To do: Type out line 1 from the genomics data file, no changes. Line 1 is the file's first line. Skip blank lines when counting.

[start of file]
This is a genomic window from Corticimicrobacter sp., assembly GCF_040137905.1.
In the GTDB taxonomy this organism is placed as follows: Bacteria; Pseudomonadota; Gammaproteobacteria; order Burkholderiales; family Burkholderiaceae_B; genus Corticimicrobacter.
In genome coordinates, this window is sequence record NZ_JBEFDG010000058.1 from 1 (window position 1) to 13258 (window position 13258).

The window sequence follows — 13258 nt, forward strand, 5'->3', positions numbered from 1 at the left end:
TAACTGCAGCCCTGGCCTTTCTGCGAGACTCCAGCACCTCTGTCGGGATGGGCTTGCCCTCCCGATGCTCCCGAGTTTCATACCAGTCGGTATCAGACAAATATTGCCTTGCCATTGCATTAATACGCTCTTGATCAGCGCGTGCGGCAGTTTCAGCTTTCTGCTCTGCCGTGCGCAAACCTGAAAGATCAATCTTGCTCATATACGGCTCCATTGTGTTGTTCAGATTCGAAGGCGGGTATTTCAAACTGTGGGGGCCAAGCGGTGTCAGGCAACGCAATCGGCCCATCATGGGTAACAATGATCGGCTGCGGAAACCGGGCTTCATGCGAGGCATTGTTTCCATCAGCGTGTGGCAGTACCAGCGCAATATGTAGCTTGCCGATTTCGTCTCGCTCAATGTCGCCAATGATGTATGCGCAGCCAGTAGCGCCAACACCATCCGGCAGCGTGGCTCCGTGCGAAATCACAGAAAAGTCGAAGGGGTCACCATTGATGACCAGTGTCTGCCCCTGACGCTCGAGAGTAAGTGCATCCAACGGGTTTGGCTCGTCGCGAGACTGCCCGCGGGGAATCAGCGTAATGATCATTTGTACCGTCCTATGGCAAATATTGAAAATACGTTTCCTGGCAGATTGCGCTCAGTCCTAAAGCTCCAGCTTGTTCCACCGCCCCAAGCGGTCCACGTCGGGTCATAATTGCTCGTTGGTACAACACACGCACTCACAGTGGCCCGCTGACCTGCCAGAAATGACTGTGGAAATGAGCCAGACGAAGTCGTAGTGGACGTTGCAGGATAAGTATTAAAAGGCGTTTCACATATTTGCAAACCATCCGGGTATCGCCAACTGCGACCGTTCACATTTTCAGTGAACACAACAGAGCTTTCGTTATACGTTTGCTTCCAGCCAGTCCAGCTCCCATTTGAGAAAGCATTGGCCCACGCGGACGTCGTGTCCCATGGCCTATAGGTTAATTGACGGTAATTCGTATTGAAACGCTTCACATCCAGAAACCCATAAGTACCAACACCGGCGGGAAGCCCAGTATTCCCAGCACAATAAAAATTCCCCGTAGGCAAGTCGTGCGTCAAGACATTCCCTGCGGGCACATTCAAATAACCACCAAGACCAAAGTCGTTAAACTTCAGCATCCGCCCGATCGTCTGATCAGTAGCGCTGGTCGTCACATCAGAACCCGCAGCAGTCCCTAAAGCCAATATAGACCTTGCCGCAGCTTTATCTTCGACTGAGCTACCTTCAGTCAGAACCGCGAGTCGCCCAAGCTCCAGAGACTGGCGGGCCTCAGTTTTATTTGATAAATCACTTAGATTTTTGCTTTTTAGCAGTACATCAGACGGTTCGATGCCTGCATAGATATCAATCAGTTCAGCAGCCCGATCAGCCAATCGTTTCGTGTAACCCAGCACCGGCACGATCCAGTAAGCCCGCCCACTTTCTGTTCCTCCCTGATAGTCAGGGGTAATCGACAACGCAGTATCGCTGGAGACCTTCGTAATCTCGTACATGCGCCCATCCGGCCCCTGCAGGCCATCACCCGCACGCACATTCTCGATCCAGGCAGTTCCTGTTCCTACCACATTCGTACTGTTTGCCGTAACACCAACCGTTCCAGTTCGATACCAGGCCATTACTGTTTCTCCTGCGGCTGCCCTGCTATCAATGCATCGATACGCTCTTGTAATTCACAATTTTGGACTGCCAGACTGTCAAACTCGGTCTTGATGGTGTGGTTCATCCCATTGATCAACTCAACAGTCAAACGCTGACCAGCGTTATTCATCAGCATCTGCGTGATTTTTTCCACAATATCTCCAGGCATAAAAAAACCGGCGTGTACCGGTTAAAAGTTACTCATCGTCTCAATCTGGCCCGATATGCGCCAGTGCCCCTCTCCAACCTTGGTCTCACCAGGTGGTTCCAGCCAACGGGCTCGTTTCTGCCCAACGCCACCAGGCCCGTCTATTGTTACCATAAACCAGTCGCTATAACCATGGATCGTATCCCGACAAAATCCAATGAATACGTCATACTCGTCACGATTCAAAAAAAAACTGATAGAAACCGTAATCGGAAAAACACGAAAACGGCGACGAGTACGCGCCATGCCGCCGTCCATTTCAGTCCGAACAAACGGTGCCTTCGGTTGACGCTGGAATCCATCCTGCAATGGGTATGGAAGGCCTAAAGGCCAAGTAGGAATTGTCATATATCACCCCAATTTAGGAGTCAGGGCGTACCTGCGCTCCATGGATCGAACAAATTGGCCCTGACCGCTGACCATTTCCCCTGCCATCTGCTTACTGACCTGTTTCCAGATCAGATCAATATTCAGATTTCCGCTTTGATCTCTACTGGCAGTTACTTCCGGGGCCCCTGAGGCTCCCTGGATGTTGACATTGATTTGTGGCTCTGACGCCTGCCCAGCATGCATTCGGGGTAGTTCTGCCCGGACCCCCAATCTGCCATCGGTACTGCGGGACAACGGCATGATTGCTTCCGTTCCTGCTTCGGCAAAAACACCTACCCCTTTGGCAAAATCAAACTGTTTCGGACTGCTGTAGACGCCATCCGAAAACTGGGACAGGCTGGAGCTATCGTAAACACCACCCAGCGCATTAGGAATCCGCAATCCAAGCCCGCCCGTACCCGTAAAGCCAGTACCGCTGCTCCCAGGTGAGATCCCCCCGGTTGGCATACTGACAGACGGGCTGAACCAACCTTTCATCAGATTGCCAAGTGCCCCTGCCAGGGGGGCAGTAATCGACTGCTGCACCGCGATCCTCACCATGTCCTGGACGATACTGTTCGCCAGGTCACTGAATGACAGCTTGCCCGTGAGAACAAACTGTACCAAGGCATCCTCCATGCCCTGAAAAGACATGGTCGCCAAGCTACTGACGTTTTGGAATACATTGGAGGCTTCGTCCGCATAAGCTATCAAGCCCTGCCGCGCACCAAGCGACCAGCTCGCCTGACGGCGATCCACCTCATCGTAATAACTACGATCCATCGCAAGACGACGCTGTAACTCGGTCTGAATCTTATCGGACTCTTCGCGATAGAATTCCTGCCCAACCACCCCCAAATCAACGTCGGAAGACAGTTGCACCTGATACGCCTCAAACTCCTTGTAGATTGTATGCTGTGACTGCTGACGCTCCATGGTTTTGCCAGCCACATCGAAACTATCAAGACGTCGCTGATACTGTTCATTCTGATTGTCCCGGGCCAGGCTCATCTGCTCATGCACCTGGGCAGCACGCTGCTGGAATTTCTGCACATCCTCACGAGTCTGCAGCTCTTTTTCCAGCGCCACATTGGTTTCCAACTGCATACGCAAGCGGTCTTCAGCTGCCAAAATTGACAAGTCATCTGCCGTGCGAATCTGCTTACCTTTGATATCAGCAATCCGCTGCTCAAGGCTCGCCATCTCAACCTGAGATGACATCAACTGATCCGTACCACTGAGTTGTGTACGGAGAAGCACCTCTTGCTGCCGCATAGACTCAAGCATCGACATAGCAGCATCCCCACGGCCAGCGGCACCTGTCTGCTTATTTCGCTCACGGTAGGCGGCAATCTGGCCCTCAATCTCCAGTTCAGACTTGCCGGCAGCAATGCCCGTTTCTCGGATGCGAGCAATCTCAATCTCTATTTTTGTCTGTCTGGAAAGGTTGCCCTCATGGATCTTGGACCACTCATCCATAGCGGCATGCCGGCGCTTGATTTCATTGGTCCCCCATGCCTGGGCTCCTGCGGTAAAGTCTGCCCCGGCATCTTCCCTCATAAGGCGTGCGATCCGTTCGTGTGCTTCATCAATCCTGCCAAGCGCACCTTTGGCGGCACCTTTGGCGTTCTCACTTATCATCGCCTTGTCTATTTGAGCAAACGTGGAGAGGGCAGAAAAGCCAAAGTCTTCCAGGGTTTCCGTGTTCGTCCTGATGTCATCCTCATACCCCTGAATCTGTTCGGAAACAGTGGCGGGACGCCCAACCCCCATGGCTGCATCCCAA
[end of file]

This is a genomic window from Corticimicrobacter sp., assembly GCF_040137905.1.